The latest English Housing Survey 2015-16 on people’s housing circumstances has just been published by

“Government data reveals that the private rented sector has doubled in size since 2004, with almost half of all people in England aged 25 to 34 paying a private landlord for their accommodation.” The Guardian March 2nd 2017

In 2015, the survey estimated there were 23.5m households in England, including occupied and vacant homes. Of these, 14.8m (63%) were owner occupied, 4.7m (20%) were private rented, 1.7m (7%) were local authority and 2.4m (10%) were housing association homes [Figure 2.1 and Annex Table 2.1 English Housing Survey].
trends-in-tenure-1980-2016
Trends in tenure 1980-2016 [figure 1.1 English Housing Survey]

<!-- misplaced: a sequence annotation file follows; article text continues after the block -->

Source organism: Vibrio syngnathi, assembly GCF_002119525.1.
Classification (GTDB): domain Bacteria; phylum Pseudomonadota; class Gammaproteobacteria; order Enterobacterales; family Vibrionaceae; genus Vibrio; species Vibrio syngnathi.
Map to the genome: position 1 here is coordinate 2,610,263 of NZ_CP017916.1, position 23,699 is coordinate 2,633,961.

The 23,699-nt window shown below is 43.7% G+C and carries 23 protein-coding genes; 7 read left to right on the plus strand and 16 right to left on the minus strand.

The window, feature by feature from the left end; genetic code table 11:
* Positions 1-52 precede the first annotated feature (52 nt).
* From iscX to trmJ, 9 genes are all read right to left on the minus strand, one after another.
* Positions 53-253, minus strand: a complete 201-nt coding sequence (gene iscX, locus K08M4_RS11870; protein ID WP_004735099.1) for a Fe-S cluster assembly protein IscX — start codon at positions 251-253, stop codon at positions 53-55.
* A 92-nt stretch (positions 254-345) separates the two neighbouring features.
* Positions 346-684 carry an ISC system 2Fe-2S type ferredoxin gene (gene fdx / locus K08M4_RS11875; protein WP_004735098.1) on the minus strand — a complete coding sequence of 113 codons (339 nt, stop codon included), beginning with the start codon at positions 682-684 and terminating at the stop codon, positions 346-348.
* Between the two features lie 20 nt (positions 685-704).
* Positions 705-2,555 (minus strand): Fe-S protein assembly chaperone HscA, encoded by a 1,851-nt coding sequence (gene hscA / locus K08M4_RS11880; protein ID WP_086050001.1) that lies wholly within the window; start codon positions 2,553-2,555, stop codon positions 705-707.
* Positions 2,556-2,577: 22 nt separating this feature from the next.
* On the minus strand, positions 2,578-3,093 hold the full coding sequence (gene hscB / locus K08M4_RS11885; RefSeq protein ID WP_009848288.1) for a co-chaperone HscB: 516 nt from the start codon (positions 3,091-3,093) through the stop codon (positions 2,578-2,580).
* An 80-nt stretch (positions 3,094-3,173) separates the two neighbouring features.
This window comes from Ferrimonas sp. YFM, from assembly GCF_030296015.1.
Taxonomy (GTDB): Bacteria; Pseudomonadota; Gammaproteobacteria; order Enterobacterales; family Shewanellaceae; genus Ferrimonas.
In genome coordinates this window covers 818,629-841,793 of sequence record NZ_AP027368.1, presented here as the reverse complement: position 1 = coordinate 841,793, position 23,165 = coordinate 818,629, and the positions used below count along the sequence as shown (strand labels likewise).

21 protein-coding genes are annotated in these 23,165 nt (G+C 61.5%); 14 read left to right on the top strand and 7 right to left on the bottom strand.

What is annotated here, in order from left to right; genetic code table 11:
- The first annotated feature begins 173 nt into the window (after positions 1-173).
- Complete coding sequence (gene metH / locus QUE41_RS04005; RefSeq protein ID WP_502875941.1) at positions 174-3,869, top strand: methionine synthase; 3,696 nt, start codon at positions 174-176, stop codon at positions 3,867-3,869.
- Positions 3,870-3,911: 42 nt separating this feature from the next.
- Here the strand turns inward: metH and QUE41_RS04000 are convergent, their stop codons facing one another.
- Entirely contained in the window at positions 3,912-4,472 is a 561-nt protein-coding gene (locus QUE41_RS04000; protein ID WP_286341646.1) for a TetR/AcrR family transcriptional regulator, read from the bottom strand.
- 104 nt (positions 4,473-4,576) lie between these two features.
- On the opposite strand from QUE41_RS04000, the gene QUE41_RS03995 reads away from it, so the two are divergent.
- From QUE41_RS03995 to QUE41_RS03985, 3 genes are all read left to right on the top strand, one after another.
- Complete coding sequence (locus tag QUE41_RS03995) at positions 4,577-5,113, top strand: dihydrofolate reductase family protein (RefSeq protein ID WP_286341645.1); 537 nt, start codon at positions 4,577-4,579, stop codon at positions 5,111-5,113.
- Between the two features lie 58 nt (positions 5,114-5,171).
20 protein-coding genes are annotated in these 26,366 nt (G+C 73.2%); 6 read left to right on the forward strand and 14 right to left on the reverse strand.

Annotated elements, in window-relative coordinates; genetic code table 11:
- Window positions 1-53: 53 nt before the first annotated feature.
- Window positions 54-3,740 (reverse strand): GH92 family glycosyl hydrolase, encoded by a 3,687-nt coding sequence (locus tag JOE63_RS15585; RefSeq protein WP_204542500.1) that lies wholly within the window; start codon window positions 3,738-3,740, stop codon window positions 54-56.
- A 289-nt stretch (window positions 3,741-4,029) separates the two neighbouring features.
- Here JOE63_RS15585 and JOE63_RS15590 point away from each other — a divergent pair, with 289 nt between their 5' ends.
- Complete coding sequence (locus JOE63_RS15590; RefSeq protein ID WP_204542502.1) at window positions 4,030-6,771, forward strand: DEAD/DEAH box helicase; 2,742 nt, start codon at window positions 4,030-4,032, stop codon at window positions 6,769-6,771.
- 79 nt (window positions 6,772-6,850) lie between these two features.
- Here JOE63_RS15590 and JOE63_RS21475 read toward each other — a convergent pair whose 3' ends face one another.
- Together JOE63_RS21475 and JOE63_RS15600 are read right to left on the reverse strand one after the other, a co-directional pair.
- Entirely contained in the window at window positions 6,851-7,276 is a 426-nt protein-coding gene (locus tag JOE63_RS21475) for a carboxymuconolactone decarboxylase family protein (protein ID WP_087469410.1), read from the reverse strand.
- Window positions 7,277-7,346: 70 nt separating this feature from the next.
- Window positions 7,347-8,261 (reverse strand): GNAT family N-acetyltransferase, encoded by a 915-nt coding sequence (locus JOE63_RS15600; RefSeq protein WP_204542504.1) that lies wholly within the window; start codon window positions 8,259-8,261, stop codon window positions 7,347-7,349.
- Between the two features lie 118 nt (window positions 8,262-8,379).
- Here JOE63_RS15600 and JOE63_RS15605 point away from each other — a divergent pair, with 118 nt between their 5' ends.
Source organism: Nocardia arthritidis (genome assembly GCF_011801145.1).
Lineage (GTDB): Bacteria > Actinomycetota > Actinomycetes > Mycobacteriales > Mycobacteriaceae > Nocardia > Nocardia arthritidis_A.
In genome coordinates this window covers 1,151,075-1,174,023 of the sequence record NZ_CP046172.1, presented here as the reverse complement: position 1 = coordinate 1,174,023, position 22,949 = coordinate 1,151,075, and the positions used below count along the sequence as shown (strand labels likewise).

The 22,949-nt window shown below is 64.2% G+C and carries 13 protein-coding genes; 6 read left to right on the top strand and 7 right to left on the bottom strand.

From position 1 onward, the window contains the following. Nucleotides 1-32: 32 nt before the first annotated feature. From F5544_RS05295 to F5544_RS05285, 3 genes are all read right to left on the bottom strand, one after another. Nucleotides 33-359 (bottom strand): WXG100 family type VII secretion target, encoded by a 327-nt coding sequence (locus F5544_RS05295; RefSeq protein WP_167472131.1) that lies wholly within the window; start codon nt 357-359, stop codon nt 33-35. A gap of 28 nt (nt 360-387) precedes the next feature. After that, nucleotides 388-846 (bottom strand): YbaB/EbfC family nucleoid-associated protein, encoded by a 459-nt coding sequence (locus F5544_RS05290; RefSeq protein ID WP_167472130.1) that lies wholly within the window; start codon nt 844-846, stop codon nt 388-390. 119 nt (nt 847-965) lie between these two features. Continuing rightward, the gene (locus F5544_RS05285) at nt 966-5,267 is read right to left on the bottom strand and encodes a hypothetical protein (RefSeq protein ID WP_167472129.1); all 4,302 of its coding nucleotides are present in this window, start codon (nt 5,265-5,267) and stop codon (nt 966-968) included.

This shows a continuation in 21st century patterns of decreased owner-occupation and increased private renting particularly among younger and less affluent households.
“On average, those buying their home with a mortgage spent 18% of their household income on mortgage payments where rent payments were 28% of household income for social renters and 35% of household income for private renters.” [Headline report p2

In 2015-16 outright owner households were predominately older people; couples with no dependent children (45%) and one person households (33%). Almost half (47%) of households buying with a mortgage had dependent children compared with just 8% of outright owners. In the past decade (2005-06 to 2015-16) the proportion of households in the private rented sector with children increased from 30% to 36% (about 945,000 more households).  Over the same period, the proportion of households in the social rented sector with children decreased from 36% to 32% (around 123,000 fewer households).

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